In Thursday’s ruling, the Parole Board noted that while Christian admits he agreed to watch Horton’s back once Horton decided to rob the other three men in the car, he denies that he knew Horton planned to shoot them.
The board said that “the best evidence supports that denial” and also noted Christian’s lack of any violent infractions while incarcerated, his religious activities as a practicing Muslim, commitment to drug and alcohol counseling, and completion of several rehabilitative programs that teach “attitudes and strategies to avoid violence,” among other initiatives.
“Through this commitment and effort, Christian has rehabilitated himself,” the board wrote.
But that reasoning was small comfort to Carlos Araujo, who said news of Christian’s probable release filled him with a sense of dread.
“I think I just became a gun owner,” he said. “I’m not going to let that happen again.”
Barbara Crowder, the former girlfriend of Kepler Desir, who was slain in the car, also expressed shock.
“He deserved to stay right where he was,” she said. “He knew what he was going to do that day. This was premeditated.”
Christian is currently incarcerated at the Old Colony Correctional Center, a medium-
security facility in Bridgewater.
In a statement, Josh Wall, chairman of the Parole Board, said the panel is “working diligently” to implement the SJC’s December ruling.
“There are a number of individuals who are eligible for parole under the court’s ruling, and we will consider each petition with thoughtfulness and rigor, consistent with our practice and the court’s instruction,” the statement said. “Our deliberations involve considerations of public safety, rehabilitation, and whether petitioner, if placed on the proper path with the proper programming and supervision, has the potential to successfully reenter society.”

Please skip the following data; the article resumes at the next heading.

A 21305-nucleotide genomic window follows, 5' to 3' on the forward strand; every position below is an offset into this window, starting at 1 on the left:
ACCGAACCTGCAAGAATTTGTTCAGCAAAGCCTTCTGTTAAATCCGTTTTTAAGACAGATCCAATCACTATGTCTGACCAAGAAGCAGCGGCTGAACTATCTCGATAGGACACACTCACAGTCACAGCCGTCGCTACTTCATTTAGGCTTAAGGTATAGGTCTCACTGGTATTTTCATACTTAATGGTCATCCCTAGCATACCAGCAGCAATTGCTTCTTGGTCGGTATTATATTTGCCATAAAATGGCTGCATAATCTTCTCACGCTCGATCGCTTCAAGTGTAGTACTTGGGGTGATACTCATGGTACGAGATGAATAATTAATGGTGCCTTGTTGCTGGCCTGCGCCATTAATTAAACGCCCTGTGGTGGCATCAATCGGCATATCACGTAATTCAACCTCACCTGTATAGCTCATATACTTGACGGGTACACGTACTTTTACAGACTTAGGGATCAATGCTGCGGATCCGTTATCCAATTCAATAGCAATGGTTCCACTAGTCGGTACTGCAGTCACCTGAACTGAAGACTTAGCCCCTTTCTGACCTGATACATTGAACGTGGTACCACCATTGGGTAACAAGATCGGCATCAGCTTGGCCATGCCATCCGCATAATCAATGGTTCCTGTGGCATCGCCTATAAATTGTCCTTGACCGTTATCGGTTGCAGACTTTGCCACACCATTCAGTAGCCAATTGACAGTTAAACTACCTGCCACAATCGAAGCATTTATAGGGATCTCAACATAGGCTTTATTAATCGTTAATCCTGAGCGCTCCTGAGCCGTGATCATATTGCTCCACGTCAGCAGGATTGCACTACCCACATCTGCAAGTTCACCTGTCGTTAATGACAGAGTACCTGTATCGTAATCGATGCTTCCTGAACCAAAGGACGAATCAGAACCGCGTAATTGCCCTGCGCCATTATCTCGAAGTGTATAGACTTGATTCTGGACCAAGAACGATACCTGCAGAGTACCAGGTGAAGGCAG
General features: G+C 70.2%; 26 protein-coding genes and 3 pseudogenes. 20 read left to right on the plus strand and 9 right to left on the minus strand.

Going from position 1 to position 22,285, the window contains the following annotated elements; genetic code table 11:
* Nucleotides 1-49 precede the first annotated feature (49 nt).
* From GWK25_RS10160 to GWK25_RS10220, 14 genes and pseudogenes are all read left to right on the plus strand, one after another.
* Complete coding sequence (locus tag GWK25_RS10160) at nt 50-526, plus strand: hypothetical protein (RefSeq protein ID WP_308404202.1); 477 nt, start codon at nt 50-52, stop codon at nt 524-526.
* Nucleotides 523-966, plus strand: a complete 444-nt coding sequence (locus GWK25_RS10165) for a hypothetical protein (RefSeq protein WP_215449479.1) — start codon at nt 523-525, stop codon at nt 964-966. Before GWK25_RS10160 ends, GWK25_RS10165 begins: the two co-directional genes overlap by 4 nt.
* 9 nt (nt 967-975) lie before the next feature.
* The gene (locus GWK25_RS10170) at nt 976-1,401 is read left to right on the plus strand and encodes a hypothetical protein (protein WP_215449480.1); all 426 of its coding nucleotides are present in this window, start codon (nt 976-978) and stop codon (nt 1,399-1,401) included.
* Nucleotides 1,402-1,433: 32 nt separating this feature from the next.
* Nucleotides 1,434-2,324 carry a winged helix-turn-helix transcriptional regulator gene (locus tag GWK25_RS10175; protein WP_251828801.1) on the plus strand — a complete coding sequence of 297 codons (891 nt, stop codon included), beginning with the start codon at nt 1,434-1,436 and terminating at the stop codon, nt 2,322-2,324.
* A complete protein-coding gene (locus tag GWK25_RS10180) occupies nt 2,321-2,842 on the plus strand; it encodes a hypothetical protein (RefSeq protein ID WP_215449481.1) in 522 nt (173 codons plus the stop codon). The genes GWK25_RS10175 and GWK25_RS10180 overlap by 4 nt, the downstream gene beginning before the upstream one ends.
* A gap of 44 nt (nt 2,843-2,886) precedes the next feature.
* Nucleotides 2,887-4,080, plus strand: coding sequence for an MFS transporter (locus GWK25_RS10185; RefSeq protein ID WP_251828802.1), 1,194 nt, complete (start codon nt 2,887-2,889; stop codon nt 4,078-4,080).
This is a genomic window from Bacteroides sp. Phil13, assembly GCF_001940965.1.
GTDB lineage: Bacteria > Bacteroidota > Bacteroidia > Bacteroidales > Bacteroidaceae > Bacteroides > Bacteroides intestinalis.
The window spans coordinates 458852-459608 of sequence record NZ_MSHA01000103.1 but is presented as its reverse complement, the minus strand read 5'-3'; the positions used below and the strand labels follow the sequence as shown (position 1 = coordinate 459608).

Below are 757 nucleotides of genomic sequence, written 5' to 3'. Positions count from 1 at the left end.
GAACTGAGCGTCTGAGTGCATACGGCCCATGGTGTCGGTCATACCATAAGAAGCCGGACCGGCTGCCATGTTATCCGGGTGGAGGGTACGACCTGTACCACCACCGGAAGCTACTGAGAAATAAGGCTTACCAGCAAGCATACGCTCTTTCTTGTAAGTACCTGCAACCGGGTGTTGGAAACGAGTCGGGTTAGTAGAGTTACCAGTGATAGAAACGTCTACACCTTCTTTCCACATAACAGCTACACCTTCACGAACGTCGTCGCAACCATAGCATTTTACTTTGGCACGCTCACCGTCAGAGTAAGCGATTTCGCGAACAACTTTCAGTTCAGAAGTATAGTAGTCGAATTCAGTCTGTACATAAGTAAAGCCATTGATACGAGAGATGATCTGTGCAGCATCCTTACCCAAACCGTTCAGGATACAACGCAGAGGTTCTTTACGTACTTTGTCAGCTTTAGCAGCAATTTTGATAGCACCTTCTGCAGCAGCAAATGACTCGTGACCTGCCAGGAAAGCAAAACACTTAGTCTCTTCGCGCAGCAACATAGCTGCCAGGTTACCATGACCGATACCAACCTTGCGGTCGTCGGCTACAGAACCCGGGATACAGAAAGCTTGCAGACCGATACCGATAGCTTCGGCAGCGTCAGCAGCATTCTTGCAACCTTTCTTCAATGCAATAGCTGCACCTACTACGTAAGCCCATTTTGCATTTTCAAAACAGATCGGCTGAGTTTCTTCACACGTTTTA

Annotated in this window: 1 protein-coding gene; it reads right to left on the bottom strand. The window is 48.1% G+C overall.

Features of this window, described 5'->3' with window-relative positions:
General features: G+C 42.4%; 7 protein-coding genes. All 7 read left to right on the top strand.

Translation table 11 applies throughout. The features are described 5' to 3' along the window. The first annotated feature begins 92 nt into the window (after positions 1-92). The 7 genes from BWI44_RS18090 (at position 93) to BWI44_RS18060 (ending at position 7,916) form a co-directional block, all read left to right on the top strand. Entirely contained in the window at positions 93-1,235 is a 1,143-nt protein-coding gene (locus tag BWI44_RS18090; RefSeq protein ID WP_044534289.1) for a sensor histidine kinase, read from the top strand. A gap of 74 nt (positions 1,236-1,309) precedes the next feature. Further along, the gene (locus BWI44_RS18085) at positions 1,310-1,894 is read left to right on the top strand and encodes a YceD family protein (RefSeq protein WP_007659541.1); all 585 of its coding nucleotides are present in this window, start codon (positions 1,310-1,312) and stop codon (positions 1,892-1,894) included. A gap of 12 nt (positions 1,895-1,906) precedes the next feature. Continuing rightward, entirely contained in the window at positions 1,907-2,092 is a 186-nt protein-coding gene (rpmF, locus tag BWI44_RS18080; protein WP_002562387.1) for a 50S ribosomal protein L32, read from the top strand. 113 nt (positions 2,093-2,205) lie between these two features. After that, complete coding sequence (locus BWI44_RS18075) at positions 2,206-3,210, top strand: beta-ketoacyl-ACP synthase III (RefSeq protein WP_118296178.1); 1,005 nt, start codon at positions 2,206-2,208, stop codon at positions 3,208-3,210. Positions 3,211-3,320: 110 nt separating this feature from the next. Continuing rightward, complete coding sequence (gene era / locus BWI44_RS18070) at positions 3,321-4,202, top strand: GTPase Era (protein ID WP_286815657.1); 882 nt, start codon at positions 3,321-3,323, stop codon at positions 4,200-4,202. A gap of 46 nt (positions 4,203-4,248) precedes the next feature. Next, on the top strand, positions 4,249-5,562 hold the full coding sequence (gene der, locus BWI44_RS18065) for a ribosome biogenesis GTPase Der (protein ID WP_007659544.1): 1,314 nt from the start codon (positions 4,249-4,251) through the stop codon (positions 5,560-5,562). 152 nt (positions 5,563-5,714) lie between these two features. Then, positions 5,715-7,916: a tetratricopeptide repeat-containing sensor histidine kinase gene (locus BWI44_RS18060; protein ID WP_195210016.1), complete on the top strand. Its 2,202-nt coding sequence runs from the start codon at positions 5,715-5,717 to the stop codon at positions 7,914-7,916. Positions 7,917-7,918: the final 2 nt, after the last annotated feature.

Christian testified last week before the Parole Board and expressed regret for his role in the slayings, telling the panel that he was “very ashamed.”
Another man convicted of murder as a juvenile, Joseph Donovan, now 38, also asked the board for release last week. It was not clear when the board will issue a ruling in that case.
Joshua Dohan, director of the Youth Advocacy Division for the Committee for Public Counsel Services, which represented Christian, said the board recognized Christian’s attempts to atone for his crime.
“Christian spent 20 years trying to improve and redeem himself,” he said.
The office of Plymouth District Attorney Timothy J. Cruz said that the panel ignored damaging evidence against Christian presented at trial, including that he brought the murder weapon with him that night, leaned back in the car to give Horton a clear line of fire, and told a witness to keep his knowledge of the murders “under his hat.”
“I am shocked and disappointed at the actions of the parole board in setting this double murderer free,” Cruz said. “I am still reviewing their findings, but even a cursory review demonstrates that the Parole Board’s findings fly in the face of the evidence at trial and the findings of the jury.
“The board has apparently accepted Christian’s version of events, which he crafted 20 years after the murders of Kepler Desir and Manuel Araujo and the shooting of Carlos Araujo.”